In Vitro Antifungal Screening of Argentine Native or Naturalized Plants against the Phytopathogen Monilinia fructicola
Background: One of the main problems that fruit health has gone through in recent years is the difficult eradication of their fungal pathogens during crops or the post-harvest stage. This concerns the whole world because it represents huge production losses, fruit export restrictions and consumer distrust. Consequently, new alternatives are sought to avoid the increasing use of fungicides that cause important damage to fruit consumers and to the environment. One of the alternatives to solve this problem could be the exploration of plants and their active compounds applied to the treatment of fruit health.
Materials and methods: This article describes peach production worldwide and particularly in Argentina, in addition to the main fungal rot that causes the greatest economic losses. Furthermore, experimental in-vitro studies of 69 extracts obtained from 18 plants growing in the central region of Argentina were displayed against the devastating fungus Monilinia fructicola, which greatly affects stone fruits. A simple and effective method developed in agar plate was applied to evaluate a large number of samples in a short time.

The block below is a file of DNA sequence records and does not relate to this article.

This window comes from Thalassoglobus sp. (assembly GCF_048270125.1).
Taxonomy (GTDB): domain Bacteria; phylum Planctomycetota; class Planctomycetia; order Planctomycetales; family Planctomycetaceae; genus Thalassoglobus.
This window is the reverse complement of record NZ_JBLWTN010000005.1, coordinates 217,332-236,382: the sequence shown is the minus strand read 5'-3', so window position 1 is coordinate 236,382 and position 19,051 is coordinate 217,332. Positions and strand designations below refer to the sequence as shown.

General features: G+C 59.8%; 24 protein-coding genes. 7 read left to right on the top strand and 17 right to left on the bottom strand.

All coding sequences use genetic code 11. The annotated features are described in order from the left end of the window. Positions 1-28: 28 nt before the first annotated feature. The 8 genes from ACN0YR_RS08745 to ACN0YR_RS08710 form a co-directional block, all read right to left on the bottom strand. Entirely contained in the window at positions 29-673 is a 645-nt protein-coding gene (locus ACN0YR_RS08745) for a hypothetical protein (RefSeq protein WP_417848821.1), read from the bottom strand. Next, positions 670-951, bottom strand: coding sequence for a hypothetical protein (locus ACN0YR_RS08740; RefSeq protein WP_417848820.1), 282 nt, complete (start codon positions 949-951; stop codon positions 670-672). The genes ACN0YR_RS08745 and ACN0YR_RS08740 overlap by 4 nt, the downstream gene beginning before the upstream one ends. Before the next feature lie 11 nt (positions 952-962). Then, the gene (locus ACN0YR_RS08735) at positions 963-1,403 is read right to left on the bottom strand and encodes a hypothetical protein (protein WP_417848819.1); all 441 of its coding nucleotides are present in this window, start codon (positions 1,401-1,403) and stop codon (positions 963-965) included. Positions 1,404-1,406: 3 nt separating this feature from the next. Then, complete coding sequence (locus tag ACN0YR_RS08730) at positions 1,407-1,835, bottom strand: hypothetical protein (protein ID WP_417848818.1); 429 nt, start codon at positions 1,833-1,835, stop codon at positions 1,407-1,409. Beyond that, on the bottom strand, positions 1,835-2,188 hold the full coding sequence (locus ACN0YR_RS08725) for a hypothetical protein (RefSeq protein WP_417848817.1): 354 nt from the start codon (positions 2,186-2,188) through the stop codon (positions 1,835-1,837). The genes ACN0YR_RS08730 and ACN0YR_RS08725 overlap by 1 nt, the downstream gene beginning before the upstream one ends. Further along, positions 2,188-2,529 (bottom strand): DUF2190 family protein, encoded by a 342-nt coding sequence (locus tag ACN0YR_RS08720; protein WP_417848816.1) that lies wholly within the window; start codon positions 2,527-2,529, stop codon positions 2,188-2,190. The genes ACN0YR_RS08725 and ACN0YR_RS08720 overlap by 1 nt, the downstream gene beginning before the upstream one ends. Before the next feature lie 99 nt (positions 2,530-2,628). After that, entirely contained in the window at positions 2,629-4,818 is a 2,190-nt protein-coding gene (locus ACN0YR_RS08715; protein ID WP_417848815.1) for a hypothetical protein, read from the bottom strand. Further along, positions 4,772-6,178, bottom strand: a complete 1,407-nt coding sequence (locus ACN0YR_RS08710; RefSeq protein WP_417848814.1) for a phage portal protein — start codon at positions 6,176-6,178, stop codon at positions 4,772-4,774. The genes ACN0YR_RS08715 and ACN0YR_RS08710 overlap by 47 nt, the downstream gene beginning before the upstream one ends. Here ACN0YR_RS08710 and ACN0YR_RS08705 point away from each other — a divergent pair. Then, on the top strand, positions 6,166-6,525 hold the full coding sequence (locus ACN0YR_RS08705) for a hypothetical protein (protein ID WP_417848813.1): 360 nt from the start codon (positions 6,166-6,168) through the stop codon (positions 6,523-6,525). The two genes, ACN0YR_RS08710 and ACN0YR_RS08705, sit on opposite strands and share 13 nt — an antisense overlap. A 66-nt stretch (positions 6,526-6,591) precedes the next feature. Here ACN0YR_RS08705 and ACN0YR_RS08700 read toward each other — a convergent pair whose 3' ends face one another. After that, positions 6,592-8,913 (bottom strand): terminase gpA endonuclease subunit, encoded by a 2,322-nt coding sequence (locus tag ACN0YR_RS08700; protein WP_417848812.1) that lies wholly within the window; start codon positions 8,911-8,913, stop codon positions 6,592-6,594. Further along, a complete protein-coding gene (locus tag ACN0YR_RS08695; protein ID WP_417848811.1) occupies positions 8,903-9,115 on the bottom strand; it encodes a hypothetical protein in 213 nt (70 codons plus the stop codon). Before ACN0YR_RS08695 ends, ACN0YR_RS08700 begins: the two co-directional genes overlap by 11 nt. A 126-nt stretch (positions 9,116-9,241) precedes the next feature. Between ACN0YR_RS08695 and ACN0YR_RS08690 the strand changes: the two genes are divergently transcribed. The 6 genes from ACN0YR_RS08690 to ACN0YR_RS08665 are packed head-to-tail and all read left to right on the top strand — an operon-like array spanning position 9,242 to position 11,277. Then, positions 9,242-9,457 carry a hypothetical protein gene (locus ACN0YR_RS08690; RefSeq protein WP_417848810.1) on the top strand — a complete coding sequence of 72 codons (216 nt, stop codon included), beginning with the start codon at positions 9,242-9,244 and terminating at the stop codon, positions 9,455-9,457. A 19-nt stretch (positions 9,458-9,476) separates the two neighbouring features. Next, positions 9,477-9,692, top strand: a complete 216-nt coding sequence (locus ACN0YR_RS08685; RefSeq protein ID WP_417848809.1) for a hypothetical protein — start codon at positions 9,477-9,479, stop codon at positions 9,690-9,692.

Results: Results showed that approximately 36% of the samples tested were strongly active against this pathogen, 12% were moderately active and 52% demonstrated to be inactive.
Conclusion: These findings support the possible use of natural products for fruit health and the importance of deepening in this field of science.
Journal Title: Combinatorial Chemistry & High Throughput Screening